My friend Flor Diaz was released from the Arauca City prison last month and was finally able to return to her home here in Arauquita. We went out on the Arauca River with her youngest children, Viviana and Fernando, on March 10 to watch the herons returning to roost for the evening. There were hundreds of herons in the trees along the river and it was wonderful to enjoy that beauty and freedom with her.
Flor spent three years and four days in prison for “rebellion.” She was the secretary general of the Arauca Peasant Association and she told me that she was imprisoned because of her work in support of human rights. “I can’t ignore the suffering of others,” she said.
Marcela, her oldest daughter, was 18 years old when Flor was detained by the secret police on February 14, 2006. Marcela had to assume the responsibility for her three siblings: Viviana (who was just 8 years old), Fernando and Edwin. “It was very hard when they would call me and tell me there wasn’t any food in the house,” Flor said. “I would ask myself, ‘What can I do?’”
Flor worked for 14 years as a health practitioner in the rural communities of Arauca and also served as a catechist. She continued with her vocations while she was in prison. She would care for the other prisoners when they were ill, and she also helped organize prayer and mass.
“Suffering makes you strong,” Flor said. “If you’ve never suffered, you can’t be strong. I would get very disappointed when I received bad news about my case. I would argue with God: ‘You abandoned me! I don’t want anything more to do with you!’ But then I would remember the gift of my children.”
Flor’s first grandchild, Camila, was born on December 20, 2006. “I saw her for the first time on January 21, 2007,” said Flor. Marcela would take Camila to visit Flor in prison every three months. “For the first two years of her life, ‘Grandmother’s house’ was the largest mansion in Arauca,” Marcela said jokingly.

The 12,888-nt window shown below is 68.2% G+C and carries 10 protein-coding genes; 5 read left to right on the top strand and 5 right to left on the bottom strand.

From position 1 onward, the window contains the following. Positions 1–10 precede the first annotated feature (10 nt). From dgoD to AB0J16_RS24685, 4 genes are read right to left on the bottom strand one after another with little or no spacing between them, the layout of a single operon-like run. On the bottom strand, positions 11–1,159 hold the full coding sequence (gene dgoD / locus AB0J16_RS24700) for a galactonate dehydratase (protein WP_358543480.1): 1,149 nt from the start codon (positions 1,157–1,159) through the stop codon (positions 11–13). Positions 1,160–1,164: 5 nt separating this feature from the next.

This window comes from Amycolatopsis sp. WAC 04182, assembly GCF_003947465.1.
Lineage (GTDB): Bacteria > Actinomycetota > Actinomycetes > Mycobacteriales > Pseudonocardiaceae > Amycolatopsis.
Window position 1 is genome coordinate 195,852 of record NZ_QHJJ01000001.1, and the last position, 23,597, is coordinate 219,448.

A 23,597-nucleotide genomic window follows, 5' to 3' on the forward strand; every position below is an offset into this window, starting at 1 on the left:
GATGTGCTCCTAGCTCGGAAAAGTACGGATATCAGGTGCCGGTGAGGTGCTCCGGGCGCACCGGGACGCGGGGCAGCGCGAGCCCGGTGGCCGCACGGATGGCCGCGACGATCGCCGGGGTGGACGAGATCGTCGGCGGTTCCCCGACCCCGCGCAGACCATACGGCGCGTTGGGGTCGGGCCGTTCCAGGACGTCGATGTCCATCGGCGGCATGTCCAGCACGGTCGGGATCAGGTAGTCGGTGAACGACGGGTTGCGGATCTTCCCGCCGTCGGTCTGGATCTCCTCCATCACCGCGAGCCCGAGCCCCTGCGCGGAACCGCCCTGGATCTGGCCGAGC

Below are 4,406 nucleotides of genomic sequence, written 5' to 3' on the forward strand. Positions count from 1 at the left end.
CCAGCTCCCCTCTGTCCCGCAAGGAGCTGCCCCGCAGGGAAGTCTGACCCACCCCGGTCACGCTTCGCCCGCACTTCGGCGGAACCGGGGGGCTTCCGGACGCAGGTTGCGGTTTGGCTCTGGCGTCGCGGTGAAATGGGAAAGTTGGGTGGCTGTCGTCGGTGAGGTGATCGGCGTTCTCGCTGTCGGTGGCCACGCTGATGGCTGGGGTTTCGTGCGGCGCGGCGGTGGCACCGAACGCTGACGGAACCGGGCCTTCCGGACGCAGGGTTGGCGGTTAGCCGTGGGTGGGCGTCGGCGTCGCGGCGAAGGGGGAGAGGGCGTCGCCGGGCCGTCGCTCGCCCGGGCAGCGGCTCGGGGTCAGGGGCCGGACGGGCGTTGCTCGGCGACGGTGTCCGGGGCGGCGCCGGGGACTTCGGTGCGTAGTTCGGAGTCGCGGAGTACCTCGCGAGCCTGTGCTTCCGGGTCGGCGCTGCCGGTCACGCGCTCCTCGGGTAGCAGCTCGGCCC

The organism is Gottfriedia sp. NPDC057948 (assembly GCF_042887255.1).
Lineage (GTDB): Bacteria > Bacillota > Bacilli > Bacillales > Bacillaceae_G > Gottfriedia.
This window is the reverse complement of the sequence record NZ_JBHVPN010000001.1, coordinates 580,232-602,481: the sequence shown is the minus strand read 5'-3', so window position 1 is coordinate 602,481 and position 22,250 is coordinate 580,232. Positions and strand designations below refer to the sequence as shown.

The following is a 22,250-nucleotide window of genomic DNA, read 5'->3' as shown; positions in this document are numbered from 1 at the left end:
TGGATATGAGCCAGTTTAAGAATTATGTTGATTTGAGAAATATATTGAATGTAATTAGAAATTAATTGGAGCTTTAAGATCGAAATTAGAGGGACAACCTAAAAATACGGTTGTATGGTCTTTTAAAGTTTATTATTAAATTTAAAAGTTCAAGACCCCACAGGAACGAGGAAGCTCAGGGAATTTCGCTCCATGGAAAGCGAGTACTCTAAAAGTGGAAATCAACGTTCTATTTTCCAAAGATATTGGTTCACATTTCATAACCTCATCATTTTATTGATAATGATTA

Being in prison for three years was a very hard experience but it’s also an adjustment being outside of prison after all that time. “I couldn’t see long distance,” Flor said, because there aren’t any open views in the prison. “I also wasn’t used to the noise in town. All I heard in my cell was the sound of the fan.”
Flor told me about a conversation she had recently with a fellow prisoner who had also just been released. They talked about the process of adjustment. Flor said to him, “I’m not doing well either (she’s unemployed and in debt), but I am free.”
As we were alongside the river, Flor explained “Oil and war are the cause of poverty here. What do we get from supplying the war machine?: widows and poverty. We’re going to stop supplying that machine. It already has enough. Let’s look at the situation of poverty and invest that money to meet the needs of the people.”
In love and solidarity,